It had to record the failure, once again, of a new bill in favor of universal suffrage, proposed by Congressman Mirabelli, and, over the years, by Turati, by Treves and by Sonnino, as well as new instances from Mozzoni and in general by the committees created to complain about political rights for women's vote. The Italian National pro-Women's Suffrage Committee, e.g., worked to foster a healthy debate in a country that seemed more open to the possibility of taking into account the possibility that women were a political entity, so in its Congress her president, Giacinta Martini Marescotti, brought to the attention of the public and the Italian politicians,  that other countries have had important advantages since they had recognized this right to women.

However, no efforts led to a result until after the first major conflict, in fact, after the first world war, many political factions rallied and declared themselves in favor of the female vote, including the Partito Popolare of Don Luigi Sturzo, that even proved to be contrary to the position of the then Pope Pius X clearly unfavorable to the female vote ("God preserve us from political feminism")[1] but this position adhered also to the neo Fascist Party, favorable to women’s vote too.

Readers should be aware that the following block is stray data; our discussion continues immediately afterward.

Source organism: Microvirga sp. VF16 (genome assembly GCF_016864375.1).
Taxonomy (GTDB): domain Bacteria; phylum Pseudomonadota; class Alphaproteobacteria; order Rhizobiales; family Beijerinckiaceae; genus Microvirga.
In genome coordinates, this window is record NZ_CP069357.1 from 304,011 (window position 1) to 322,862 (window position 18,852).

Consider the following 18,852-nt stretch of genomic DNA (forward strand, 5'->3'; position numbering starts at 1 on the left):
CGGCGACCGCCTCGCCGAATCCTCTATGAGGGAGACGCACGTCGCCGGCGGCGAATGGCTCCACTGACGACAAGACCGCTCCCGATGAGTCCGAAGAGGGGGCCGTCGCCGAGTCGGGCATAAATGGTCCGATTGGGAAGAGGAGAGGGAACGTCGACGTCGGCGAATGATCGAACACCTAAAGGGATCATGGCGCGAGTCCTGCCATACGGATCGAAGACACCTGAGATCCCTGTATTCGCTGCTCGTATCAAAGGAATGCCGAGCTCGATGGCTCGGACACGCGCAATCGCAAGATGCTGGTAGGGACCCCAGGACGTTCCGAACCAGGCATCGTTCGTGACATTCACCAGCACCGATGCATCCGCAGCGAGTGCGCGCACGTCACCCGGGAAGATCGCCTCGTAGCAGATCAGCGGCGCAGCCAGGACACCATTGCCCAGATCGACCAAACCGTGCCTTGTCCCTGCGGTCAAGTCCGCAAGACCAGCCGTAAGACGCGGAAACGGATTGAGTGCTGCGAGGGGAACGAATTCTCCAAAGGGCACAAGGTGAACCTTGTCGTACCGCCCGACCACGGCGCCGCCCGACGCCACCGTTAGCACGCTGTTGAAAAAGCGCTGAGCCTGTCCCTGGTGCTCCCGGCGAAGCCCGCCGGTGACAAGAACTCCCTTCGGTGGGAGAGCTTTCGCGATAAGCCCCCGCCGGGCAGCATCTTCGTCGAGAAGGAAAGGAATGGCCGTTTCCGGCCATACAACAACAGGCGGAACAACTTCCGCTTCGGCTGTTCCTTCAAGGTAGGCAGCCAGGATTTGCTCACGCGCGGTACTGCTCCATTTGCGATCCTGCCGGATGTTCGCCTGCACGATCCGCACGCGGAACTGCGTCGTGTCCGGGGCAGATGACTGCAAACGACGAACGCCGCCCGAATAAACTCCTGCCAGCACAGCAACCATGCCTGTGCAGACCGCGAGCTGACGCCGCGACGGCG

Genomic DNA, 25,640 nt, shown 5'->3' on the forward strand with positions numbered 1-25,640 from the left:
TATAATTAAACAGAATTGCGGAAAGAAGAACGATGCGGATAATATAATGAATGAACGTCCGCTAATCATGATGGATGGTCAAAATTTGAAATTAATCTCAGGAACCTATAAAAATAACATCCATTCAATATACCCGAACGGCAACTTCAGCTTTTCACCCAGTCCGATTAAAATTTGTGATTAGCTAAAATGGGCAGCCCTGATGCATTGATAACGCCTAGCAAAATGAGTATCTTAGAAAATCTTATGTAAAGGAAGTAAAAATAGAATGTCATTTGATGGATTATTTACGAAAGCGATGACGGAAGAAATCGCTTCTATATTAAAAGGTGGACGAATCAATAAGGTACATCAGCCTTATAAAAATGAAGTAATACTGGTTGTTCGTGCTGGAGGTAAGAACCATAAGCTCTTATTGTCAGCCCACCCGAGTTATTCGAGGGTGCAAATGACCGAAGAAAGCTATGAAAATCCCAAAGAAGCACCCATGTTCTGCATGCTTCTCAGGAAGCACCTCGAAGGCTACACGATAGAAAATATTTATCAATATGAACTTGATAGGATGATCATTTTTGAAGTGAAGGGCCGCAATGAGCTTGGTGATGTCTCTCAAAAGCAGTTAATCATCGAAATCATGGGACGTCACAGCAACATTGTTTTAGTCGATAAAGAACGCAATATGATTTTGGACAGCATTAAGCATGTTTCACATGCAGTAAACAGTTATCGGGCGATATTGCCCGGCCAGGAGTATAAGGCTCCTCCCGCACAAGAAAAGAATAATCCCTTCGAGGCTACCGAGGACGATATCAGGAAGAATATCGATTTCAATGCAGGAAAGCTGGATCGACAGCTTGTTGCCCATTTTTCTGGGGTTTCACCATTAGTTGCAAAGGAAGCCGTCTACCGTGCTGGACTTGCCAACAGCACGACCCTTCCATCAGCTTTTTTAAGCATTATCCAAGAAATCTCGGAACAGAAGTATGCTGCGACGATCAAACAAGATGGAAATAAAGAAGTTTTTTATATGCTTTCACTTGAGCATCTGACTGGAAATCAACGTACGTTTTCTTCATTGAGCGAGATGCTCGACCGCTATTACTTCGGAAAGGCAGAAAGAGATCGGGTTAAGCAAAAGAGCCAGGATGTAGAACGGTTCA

Moreover, thanks mainly to the fact that during the war women had been the real strength of the country and replacing men at work who were employed at the front, they had, according to the visions of men of that time, a credit from their country because they have proven to be and worked as men, so this led to the Law of September 1919 which finally approved the right to vote in local and political elections to women, but if this law passed in a very short time at the chamber of Deputies, it never found the way to get to the other House of Parliament, which had previously been dissolved, and declined as other laws pending approval.

In the meanwhile Fascism took place, and even if in its early days it had touted the granting of political rights to women, now instead revised and simplified the promise promulgating and ensuring only administrative vote with constraints and contingencies, but we know that in a short time it will revoke political rights away also to all those who enjoyed them.